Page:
29. 29. Professor Goering Fall 2006LARW I Section A/B This seems to us a sound distinction, for, if the injured employee is participating in foolishness,it seems to us a question may then arise as to whether he has so departed from his employment.Otherwise, if he is proceeding in his employment and injured by the foolishness of another inwhich he did not participate. The expression of the New York Court of Appeals heretofore quoted seems in line with previousdecisions of this court. Early-Stratton Co. v. Rollison, 156 Tenn. 256, 300 S. W. 569; Carmichaelv. Mahan Motor Co., 157 Tenn. 613, 11 S.W.(2d) 672, 673. In the latter case it was said that "aninjury arises out of the employment when there is apparent to the rational mind, uponconsideration of all the circumstances, a causal connection between the conditions under whichthe work is required to be performed and the resulting injury." For the reasons stated by the NewYork court, we think that such causal connection exists here.The judgment below is affirmed.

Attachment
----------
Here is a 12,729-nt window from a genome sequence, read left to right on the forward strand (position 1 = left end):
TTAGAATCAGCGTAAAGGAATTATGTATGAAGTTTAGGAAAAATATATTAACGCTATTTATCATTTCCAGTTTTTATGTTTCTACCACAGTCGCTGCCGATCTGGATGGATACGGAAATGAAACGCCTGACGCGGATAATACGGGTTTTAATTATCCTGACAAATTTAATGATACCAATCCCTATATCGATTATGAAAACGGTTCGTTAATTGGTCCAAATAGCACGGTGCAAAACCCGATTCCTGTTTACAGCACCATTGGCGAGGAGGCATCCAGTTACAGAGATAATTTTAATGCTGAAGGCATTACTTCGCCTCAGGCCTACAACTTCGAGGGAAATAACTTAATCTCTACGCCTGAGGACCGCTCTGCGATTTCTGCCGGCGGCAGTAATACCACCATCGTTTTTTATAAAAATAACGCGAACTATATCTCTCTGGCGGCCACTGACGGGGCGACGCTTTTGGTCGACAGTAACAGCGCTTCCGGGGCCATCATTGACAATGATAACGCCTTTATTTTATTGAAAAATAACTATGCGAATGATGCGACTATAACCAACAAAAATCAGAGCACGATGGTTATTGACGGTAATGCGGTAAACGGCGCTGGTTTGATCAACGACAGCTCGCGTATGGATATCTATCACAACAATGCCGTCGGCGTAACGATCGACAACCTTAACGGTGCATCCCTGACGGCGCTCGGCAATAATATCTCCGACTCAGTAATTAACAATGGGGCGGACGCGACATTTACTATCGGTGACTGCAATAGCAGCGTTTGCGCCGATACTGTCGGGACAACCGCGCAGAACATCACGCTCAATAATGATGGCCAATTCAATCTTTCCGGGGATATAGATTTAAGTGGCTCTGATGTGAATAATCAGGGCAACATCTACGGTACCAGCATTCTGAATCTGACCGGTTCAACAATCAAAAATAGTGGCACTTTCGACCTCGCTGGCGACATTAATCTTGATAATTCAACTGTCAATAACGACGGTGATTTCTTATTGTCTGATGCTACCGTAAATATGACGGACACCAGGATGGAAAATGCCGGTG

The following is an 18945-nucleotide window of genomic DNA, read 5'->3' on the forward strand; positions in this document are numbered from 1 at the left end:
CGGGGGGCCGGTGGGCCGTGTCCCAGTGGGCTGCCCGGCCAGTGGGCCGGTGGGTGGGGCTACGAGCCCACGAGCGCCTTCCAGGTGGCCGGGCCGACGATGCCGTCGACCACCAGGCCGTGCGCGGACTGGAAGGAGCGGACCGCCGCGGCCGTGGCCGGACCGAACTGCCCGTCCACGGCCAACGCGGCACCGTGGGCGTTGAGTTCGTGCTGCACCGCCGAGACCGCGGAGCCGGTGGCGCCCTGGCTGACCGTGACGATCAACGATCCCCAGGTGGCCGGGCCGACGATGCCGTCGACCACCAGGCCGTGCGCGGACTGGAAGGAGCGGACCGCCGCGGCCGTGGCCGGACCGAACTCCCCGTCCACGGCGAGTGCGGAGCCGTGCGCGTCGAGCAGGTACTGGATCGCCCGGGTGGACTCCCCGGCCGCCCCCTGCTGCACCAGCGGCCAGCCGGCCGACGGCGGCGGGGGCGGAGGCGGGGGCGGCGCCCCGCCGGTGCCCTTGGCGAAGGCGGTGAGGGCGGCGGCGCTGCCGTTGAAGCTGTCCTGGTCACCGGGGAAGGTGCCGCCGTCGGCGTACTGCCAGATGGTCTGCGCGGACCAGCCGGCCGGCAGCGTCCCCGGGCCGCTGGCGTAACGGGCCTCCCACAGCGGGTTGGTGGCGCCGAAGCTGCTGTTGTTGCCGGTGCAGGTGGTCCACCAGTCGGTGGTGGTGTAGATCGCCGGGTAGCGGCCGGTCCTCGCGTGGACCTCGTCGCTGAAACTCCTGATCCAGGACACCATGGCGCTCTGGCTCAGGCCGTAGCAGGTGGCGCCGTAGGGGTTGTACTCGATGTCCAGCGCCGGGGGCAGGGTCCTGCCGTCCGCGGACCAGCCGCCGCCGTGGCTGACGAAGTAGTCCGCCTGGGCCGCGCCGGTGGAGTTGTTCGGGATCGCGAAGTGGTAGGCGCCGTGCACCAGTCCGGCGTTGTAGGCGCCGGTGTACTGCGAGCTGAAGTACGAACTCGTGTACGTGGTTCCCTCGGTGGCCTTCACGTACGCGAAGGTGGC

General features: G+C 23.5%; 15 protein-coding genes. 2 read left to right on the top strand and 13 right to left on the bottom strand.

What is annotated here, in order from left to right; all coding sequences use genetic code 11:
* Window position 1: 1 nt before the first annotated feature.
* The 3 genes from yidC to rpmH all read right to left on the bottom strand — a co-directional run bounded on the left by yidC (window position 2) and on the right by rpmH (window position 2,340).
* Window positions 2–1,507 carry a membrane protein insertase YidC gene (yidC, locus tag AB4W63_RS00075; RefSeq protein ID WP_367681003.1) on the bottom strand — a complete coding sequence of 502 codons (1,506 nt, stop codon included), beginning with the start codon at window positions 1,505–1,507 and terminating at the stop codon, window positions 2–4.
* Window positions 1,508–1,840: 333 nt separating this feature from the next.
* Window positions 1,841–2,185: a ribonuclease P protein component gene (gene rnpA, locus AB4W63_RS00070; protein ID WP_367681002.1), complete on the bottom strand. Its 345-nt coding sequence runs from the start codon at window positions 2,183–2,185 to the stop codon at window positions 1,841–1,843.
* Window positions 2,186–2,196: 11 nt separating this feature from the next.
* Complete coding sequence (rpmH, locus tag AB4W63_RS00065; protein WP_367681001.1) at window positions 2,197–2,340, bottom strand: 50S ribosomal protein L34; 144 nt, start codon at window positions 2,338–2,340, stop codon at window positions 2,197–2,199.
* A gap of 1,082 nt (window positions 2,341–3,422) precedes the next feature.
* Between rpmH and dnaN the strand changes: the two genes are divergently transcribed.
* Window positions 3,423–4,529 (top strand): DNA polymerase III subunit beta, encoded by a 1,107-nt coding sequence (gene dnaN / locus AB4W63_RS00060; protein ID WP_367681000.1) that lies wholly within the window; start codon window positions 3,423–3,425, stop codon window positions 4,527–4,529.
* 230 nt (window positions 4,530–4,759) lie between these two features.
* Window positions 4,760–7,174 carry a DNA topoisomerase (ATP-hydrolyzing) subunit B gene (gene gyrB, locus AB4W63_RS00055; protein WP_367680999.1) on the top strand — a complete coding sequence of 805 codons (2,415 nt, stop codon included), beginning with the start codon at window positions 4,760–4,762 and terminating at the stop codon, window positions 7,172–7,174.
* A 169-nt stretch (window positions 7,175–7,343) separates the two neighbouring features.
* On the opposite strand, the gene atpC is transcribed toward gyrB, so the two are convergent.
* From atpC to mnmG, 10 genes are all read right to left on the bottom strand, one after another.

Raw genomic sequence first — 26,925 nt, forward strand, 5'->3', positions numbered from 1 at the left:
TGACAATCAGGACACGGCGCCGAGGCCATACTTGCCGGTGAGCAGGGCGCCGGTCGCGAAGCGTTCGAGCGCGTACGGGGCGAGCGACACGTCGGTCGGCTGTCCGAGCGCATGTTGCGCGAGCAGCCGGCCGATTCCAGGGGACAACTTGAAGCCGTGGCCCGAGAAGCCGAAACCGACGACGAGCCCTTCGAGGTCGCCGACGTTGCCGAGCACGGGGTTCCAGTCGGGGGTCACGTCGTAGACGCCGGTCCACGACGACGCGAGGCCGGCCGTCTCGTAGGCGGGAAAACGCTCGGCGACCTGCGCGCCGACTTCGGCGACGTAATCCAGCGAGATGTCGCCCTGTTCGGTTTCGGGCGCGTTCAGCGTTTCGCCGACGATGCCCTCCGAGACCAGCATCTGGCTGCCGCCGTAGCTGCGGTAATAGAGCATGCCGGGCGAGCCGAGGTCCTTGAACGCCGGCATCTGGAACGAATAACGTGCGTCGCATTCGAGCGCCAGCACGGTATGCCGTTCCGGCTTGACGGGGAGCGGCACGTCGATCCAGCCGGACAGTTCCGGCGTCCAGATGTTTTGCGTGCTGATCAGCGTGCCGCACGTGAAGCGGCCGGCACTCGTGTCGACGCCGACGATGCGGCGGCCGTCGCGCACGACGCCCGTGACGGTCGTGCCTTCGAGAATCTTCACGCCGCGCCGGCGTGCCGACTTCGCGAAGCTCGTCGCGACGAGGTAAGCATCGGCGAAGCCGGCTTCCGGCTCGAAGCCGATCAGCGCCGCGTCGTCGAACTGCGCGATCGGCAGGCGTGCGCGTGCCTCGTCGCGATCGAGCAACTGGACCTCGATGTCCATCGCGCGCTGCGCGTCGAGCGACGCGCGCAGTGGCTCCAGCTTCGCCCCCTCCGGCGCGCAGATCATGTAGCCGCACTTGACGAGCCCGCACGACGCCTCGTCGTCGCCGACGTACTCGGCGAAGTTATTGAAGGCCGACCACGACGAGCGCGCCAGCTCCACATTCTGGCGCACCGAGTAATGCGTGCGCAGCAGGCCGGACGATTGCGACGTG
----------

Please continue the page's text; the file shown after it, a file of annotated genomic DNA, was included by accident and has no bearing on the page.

30. 30. Professor Goering Fall 2006LARW I Section A/B Supreme Court of Kansas. NEAL v. BOEING AIRPLANE CO. et al. 161 Kan. 322,* 167 P.2d 643** No. 36558. April 6, 1946. Carl I. Winsor, of Wichita (Harlin E. Bond and Rupert Teall, both of Wichita, on the brief), forappellant. John F. Eberhardt, of Wichita (Robert C. Foulston, George Siefkin, Samuel E. Bartlett, GeorgeB. Powers, Carl T. Smith, Stuart R. Carter, and Thomas E. Woods, all of Wichita, on the brief),for appellees.HOCH, Justice. The question presented by this appeal is whether an injury to an employee suffered as a result ofa sportive act or horseplay in which he was indulging, is compensable under the WorkmensCompensation Act. Gen.St.1935, 44-501 et seq. The commissioner and the district court uponappeal denied compensation on the ground that the injury did not arise out of the employment.The claimant appeals. We are not here dealing with any question of controverted fact. At the hearing before thecommissioner there was some conflict *323 of testimony as to the circumstances under whichthe injury took place, but this conflict was resolved against the claimant by the commissioner andthe commissioners finding was affirmed by the district court. The finding of fact is conclusivehere since it is not our function to weigh conflicting evidence. G.S.1935, 44-556; Goss v.McJunkin Flying Service, 157 Kan. 684, 143 P.2d 659; Scott v. Kansas Western Pipe Line Co.,158 Kan. 160, 146 P.2d 366. Appellant concedes this to be true and rests his case entirely uponthe contention that an injury resulting from horseplay indulged in under circumstances ofemployment here existing should be held to be one **645 arising out of the employment, andtherefore compensable under the Act. Appellant was employed as an expediter by the respondent, his duties being to see that the flowof production through his department was kept moving. At a time when apparently there was alull in the work, some of the employees, including appellant, engaged in the pastime ofattempting to lift and raise above their heads a large roll of waxed paper which was standing inthe aisle of the department. There was some wagering among them as to whether they couldperform the feat. While the appellant had the roll of paper balanced upon one hand and wasattempting to raise it above his head, it slipped and fell against his neck causing the injury ofwhich he now complains. Appellant does not contend that this horseplay had been a matter ofcommon practice or that the employer had any knowledge concerning it or had in any way